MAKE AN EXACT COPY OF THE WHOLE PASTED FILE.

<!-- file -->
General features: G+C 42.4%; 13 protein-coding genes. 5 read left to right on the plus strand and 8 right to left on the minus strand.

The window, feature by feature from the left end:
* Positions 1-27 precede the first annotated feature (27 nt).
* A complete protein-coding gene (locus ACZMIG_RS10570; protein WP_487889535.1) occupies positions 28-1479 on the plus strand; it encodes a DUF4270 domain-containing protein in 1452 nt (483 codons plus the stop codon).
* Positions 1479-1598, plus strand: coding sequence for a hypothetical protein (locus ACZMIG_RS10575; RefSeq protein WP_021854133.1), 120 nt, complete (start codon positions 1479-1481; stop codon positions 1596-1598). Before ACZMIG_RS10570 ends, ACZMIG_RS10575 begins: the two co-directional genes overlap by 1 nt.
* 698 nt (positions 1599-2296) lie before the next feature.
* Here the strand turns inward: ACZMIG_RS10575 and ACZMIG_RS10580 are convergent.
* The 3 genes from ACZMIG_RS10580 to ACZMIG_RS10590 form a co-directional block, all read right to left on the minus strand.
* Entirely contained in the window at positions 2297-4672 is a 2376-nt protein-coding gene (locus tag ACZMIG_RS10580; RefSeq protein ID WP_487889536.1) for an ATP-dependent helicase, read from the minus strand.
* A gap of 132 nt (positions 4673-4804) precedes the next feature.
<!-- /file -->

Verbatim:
General features: G+C 42.4%; 13 protein-coding genes. 5 read left to right on the plus strand and 8 right to left on the minus strand.

The window, feature by feature from the left end:
* Positions 1-27 precede the first annotated feature (27 nt).
* A complete protein-coding gene (locus ACZMIG_RS10570; protein WP_487889535.1) occupies positions 28-1479 on the plus strand; it encodes a DUF4270 domain-containing protein in 1452 nt (483 codons plus the stop codon).
* Positions 1479-1598, plus strand: coding sequence for a hypothetical protein (locus ACZMIG_RS10575; RefSeq protein WP_021854133.1), 120 nt, complete (start codon positions 1479-1481; stop codon positions 1596-1598). Before ACZMIG_RS10570 ends, ACZMIG_RS10575 begins: the two co-directional genes overlap by 1 nt.
* 698 nt (positions 1599-2296) lie before the next feature.
* Here the strand turns inward: ACZMIG_RS10575 and ACZMIG_RS10580 are convergent.
* The 3 genes from ACZMIG_RS10580 to ACZMIG_RS10590 form a co-directional block, all read right to left on the minus strand.
* Entirely contained in the window at positions 2297-4672 is a 2376-nt protein-coding gene (locus tag ACZMIG_RS10580; RefSeq protein ID WP_487889536.1) for an ATP-dependent helicase, read from the minus strand.
* A gap of 132 nt (positions 4673-4804) precedes the next feature.